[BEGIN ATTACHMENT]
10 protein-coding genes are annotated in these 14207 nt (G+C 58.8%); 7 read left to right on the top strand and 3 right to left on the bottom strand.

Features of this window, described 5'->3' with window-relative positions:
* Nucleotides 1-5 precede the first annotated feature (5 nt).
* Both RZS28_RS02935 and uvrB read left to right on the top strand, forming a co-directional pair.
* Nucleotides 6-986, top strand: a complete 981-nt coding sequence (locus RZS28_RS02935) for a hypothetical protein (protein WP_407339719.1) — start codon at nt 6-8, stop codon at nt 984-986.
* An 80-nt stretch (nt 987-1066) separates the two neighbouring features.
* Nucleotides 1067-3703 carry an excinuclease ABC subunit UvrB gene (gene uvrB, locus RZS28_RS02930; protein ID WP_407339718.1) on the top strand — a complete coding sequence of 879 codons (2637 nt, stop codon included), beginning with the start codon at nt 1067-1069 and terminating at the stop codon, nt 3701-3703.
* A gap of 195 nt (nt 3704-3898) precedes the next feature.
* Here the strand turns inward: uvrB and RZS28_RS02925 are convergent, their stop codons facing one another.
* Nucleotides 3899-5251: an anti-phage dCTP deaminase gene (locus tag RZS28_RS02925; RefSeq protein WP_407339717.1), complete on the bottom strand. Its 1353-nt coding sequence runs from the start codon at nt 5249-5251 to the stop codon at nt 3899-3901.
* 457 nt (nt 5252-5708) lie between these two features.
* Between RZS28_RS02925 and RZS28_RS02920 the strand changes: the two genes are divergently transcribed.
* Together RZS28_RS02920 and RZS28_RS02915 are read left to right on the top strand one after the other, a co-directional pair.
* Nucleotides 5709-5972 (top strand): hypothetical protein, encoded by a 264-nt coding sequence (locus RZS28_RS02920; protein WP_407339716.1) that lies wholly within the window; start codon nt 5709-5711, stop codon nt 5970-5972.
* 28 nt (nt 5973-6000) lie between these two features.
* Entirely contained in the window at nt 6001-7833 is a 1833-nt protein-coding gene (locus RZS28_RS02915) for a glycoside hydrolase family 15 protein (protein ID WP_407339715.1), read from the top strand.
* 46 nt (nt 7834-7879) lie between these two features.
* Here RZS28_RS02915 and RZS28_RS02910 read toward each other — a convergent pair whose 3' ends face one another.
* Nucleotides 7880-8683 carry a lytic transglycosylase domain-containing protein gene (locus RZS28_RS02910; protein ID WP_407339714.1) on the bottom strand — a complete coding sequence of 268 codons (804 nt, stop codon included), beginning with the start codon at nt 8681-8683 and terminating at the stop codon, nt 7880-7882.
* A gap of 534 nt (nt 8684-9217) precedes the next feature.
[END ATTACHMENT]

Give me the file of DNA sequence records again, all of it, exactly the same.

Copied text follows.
10 protein-coding genes are annotated in these 14207 nt (G+C 58.8%); 7 read left to right on the top strand and 3 right to left on the bottom strand.

Features of this window, described 5'->3' with window-relative positions:
* Nucleotides 1-5 precede the first annotated feature (5 nt).
* Both RZS28_RS02935 and uvrB read left to right on the top strand, forming a co-directional pair.
* Nucleotides 6-986, top strand: a complete 981-nt coding sequence (locus RZS28_RS02935) for a hypothetical protein (protein WP_407339719.1) — start codon at nt 6-8, stop codon at nt 984-986.
* An 80-nt stretch (nt 987-1066) separates the two neighbouring features.
* Nucleotides 1067-3703 carry an excinuclease ABC subunit UvrB gene (gene uvrB, locus RZS28_RS02930; protein ID WP_407339718.1) on the top strand — a complete coding sequence of 879 codons (2637 nt, stop codon included), beginning with the start codon at nt 1067-1069 and terminating at the stop codon, nt 3701-3703.
* A gap of 195 nt (nt 3704-3898) precedes the next feature.
* Here the strand turns inward: uvrB and RZS28_RS02925 are convergent, their stop codons facing one another.
* Nucleotides 3899-5251: an anti-phage dCTP deaminase gene (locus tag RZS28_RS02925; RefSeq protein WP_407339717.1), complete on the bottom strand. Its 1353-nt coding sequence runs from the start codon at nt 5249-5251 to the stop codon at nt 3899-3901.
* 457 nt (nt 5252-5708) lie between these two features.
* Between RZS28_RS02925 and RZS28_RS02920 the strand changes: the two genes are divergently transcribed.
* Together RZS28_RS02920 and RZS28_RS02915 are read left to right on the top strand one after the other, a co-directional pair.
* Nucleotides 5709-5972 (top strand): hypothetical protein, encoded by a 264-nt coding sequence (locus RZS28_RS02920; protein WP_407339716.1) that lies wholly within the window; start codon nt 5709-5711, stop codon nt 5970-5972.
* 28 nt (nt 5973-6000) lie between these two features.
* Entirely contained in the window at nt 6001-7833 is a 1833-nt protein-coding gene (locus RZS28_RS02915) for a glycoside hydrolase family 15 protein (protein ID WP_407339715.1), read from the top strand.
* 46 nt (nt 7834-7879) lie between these two features.
* Here RZS28_RS02915 and RZS28_RS02910 read toward each other — a convergent pair whose 3' ends face one another.
* Nucleotides 7880-8683 carry a lytic transglycosylase domain-containing protein gene (locus RZS28_RS02910; protein ID WP_407339714.1) on the bottom strand — a complete coding sequence of 268 codons (804 nt, stop codon included), beginning with the start codon at nt 8681-8683 and terminating at the stop codon, nt 7880-7882.
* A gap of 534 nt (nt 8684-9217) precedes the next feature.